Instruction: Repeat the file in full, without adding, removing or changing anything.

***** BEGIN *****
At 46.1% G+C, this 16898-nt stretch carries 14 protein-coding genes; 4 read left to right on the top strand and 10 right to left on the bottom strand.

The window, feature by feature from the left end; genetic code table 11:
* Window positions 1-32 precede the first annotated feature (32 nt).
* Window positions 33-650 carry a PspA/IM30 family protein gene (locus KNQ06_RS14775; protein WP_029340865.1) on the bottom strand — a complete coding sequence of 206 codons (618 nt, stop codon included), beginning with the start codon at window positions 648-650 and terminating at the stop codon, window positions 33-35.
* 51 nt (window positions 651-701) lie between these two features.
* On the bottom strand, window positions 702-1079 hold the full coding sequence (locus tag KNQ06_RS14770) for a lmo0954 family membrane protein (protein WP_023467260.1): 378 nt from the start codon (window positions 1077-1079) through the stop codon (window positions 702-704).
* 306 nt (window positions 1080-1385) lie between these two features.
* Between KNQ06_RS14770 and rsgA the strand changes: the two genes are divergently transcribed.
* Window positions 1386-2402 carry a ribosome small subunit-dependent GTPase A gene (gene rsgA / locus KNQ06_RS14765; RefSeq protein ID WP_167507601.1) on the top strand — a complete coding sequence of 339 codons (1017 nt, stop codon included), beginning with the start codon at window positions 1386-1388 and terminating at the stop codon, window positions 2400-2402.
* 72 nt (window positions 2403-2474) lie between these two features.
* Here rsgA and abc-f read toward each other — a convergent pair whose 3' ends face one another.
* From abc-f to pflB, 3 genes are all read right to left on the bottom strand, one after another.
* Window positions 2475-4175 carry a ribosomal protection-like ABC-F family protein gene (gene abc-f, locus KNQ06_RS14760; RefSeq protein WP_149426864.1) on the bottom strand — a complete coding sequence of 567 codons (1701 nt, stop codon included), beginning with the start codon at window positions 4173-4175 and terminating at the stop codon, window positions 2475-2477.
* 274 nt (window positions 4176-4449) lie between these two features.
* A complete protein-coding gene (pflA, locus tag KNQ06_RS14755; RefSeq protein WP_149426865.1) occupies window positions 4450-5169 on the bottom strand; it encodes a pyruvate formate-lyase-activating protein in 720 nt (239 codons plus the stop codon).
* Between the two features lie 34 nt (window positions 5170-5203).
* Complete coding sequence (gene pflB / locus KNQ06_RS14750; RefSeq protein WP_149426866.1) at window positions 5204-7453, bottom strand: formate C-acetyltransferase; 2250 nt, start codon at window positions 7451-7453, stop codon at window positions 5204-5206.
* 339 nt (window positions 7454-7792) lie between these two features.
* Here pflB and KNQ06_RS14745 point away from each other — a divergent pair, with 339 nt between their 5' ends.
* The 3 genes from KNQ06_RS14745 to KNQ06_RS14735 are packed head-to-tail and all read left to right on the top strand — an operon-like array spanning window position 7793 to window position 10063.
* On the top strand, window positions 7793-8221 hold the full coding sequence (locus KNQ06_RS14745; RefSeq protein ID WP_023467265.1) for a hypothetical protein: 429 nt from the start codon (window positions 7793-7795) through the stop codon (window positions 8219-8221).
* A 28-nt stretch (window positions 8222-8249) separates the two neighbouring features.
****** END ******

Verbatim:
At 46.1% G+C, this 16898-nt stretch carries 14 protein-coding genes; 4 read left to right on the top strand and 10 right to left on the bottom strand.

The window, feature by feature from the left end; genetic code table 11:
* Window positions 1-32 precede the first annotated feature (32 nt).
* Window positions 33-650 carry a PspA/IM30 family protein gene (locus KNQ06_RS14775; protein WP_029340865.1) on the bottom strand — a complete coding sequence of 206 codons (618 nt, stop codon included), beginning with the start codon at window positions 648-650 and terminating at the stop codon, window positions 33-35.
* 51 nt (window positions 651-701) lie between these two features.
* On the bottom strand, window positions 702-1079 hold the full coding sequence (locus tag KNQ06_RS14770) for a lmo0954 family membrane protein (protein WP_023467260.1): 378 nt from the start codon (window positions 1077-1079) through the stop codon (window positions 702-704).
* 306 nt (window positions 1080-1385) lie between these two features.
* Between KNQ06_RS14770 and rsgA the strand changes: the two genes are divergently transcribed.
* Window positions 1386-2402 carry a ribosome small subunit-dependent GTPase A gene (gene rsgA / locus KNQ06_RS14765; RefSeq protein ID WP_167507601.1) on the top strand — a complete coding sequence of 339 codons (1017 nt, stop codon included), beginning with the start codon at window positions 1386-1388 and terminating at the stop codon, window positions 2400-2402.
* 72 nt (window positions 2403-2474) lie between these two features.
* Here rsgA and abc-f read toward each other — a convergent pair whose 3' ends face one another.
* From abc-f to pflB, 3 genes are all read right to left on the bottom strand, one after another.
* Window positions 2475-4175 carry a ribosomal protection-like ABC-F family protein gene (gene abc-f, locus KNQ06_RS14760; RefSeq protein WP_149426864.1) on the bottom strand — a complete coding sequence of 567 codons (1701 nt, stop codon included), beginning with the start codon at window positions 4173-4175 and terminating at the stop codon, window positions 2475-2477.
* 274 nt (window positions 4176-4449) lie between these two features.
* A complete protein-coding gene (pflA, locus tag KNQ06_RS14755; RefSeq protein WP_149426865.1) occupies window positions 4450-5169 on the bottom strand; it encodes a pyruvate formate-lyase-activating protein in 720 nt (239 codons plus the stop codon).
* Between the two features lie 34 nt (window positions 5170-5203).
* Complete coding sequence (gene pflB / locus KNQ06_RS14750; RefSeq protein WP_149426866.1) at window positions 5204-7453, bottom strand: formate C-acetyltransferase; 2250 nt, start codon at window positions 7451-7453, stop codon at window positions 5204-5206.
* 339 nt (window positions 7454-7792) lie between these two features.
* Here pflB and KNQ06_RS14745 point away from each other — a divergent pair, with 339 nt between their 5' ends.
* The 3 genes from KNQ06_RS14745 to KNQ06_RS14735 are packed head-to-tail and all read left to right on the top strand — an operon-like array spanning window position 7793 to window position 10063.
* On the top strand, window positions 7793-8221 hold the full coding sequence (locus KNQ06_RS14745; RefSeq protein ID WP_023467265.1) for a hypothetical protein: 429 nt from the start codon (window positions 7793-7795) through the stop codon (window positions 8219-8221).
* A 28-nt stretch (window positions 8222-8249) separates the two neighbouring features.